One must look no farther than page 127 of the “Rising Seas” issue to understand at least a small portion of what is at play here in the article by Hannah Bloch titled “Failure Is an Option.” She says:
Scientific researchers are reluctant to own up publicly to flops. Reputations and future funding depend on perceptions of success.
Indeed, but the stakes in this case are so much higher than the simple protection of a funding stream, by several orders of magnitude in fact. What is at stake is no less than Life, Liberty, and the Pursuit of Happiness. That is no exaggeration when one objectively considers the reality that would be delivered through Sustainable Development.
Before continuing down that road, I did want to also touch upon the Editor’s Note, Sea Change, by Chris Johns. I surmise he was speaking tongue-in-cheek when he said “A catastrophe is playing out in slow motion.” Certainly true Mr. Johns, though not quite as slowly as I’d like. And there is in fact a man-made catastrophe unfolding, we agree, just not the same catastrophe. Yours is a crystal-ball catastrophe comprised of many a could, maybe or might. Mine is a crystal clear catastrophe-in-the-making equating to economic suicide. As is of cue you added this:
Because there are no computer models or scientists to tell us with certainty how fast and how much the seas will rise, it is a challenge to illustrate this story and telegraph the problem’s urgency. You could say it requires a leap of faith in imagination that is grounded in fact. 
Can I translate? 
I confess that the entropic nature of climate requires the concession of great uncertainty, or as Kevin Trenberth put it privately, “We are not close to balancing the energy budget,”  but this will not keep us from using scare-mongering imagery and uncorrelated circumstances to foster anxiety regarding the rise in sea level that has been occurring for millennia and will continue to occur until nature flips the switch back to the next age of glaciation. Despite our knowledge that mitigation will be far costlier than adaptation in regards to efficacy, environment, and economy, we are forging ahead with the mitigation agenda regardless. To keep this agenda on course we must continue to “offer up scary scenarios” and ignore the empirical evidence that points more and more strongly toward natural variability with each passing year. We choose to instead substitute empirical evidence with model-based projection that hinges upon a leap of faith in imagination rather than a foundation in sound science.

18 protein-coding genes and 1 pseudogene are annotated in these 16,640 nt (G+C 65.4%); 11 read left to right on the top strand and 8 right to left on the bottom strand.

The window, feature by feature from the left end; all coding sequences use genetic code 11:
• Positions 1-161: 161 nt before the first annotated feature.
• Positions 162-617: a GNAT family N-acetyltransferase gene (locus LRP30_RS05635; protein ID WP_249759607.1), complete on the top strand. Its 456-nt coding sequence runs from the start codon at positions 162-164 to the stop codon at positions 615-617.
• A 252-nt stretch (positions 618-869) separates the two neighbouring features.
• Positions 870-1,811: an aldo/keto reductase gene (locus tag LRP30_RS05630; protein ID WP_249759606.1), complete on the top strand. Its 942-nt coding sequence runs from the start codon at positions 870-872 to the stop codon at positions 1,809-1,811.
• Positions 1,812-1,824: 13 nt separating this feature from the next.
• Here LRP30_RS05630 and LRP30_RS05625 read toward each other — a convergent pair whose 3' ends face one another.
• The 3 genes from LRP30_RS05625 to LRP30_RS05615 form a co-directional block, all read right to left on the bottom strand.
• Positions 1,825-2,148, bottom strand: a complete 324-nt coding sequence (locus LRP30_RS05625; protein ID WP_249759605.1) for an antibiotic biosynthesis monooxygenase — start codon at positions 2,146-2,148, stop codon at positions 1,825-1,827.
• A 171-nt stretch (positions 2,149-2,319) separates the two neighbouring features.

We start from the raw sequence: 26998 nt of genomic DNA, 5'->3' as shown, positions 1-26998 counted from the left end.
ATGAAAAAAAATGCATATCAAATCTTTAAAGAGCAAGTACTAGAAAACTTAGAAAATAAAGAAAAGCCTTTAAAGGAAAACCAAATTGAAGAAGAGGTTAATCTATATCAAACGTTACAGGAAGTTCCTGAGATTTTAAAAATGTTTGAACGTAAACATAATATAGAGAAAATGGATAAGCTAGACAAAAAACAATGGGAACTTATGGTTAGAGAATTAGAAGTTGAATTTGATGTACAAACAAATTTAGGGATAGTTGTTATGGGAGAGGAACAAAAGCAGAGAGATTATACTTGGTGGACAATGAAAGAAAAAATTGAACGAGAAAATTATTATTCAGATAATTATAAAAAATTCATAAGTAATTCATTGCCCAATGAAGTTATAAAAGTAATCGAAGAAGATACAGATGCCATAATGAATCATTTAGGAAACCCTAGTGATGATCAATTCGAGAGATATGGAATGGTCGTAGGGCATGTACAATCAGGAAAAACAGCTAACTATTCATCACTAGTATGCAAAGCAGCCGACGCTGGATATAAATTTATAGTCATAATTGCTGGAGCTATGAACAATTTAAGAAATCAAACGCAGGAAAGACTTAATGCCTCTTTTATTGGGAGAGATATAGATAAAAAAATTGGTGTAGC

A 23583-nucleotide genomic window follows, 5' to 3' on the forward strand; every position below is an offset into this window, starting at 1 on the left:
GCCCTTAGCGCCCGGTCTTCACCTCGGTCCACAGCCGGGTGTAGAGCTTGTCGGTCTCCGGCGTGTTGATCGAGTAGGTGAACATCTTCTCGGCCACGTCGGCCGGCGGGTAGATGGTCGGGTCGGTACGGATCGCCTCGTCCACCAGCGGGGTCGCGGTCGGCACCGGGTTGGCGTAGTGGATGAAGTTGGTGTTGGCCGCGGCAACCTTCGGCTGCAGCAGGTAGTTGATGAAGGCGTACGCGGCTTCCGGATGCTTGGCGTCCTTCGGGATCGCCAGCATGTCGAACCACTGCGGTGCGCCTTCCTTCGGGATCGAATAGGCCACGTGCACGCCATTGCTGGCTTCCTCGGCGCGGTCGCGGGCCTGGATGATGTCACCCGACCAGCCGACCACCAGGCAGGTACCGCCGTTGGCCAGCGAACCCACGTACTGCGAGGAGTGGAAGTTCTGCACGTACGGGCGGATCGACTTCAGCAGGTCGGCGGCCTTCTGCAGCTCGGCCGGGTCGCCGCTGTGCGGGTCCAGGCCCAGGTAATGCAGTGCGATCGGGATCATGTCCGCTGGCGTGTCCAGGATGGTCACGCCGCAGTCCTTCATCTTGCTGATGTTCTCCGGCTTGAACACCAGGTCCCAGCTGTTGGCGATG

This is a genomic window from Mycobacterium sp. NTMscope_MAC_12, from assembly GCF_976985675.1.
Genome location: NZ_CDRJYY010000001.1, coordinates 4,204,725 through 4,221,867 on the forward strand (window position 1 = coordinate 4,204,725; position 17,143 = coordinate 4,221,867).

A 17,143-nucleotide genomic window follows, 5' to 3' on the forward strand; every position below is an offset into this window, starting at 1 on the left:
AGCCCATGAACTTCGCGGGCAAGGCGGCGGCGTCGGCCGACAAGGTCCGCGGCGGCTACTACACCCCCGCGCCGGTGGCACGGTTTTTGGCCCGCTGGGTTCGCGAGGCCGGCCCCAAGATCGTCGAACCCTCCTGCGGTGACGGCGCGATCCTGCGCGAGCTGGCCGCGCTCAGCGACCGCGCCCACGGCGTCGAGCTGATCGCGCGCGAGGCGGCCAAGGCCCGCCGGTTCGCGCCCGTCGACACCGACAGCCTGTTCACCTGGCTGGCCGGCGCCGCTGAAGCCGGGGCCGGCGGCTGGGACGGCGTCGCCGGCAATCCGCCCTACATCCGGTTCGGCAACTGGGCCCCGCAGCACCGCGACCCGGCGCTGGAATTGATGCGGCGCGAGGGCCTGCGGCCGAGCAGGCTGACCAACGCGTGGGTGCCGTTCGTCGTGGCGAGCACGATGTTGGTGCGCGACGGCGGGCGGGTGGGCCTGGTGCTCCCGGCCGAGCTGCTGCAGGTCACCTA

I know it is an editorial page with a statement by a photojournalist, but regurgitating unscientific phrases such as “ever more destructive storms” and a “leap of faith in imagination” is an insult to your readership. I am willing to bet that your audience is a far more skeptical bunch than you are willing to concede. Matters as contentious as anthropogenic global warming are best presented from a balanced rather than biased viewpoint, and the attempted stifling of dissent that has been the cornerstone of AGW proponents is a wholly unscientific endeavor that must be abandoned. National Geographic could lead the way were it to choose to do so, and, were it to do so, would assist in restoring faith in modern science tarnished by the stain of activist climate science.
Finally, to lend weight to my previous statements of fact, not conspiracy, regarding the impact of Sustainable Development, I offer figures derived by the UN, its chief promoter. If we continue upon this deviant course instead of the natural course we were following (the UN termed it the Golden Economic Age), by the year 2100 the global GDP will have contracted by $200 trillion ($350 trillion vs. $550 trillion). That equates to a 40% decrease in per capita income for developed countries and a 50% decrease in per capita income for developing countries. Read that again. Eighty percent of humanity lives in developing countries and this agenda aims to cut their projected wealth in half. Please keep that in mind whenever you hear it parroted that these efforts are primarily meant to help the poor. They do the exact opposite and instead will ensure that poverty is unforgivably sustained for the world’s poorest. I conclude with my earlier premise that those propagating this agenda wish only to control and punish humanity. When enough people awaken to that reality, this backward opposition to humanity’s natural course of development, this Golden Economic Age, will be swept aside. My advice to you is to join us to that end, or step aside.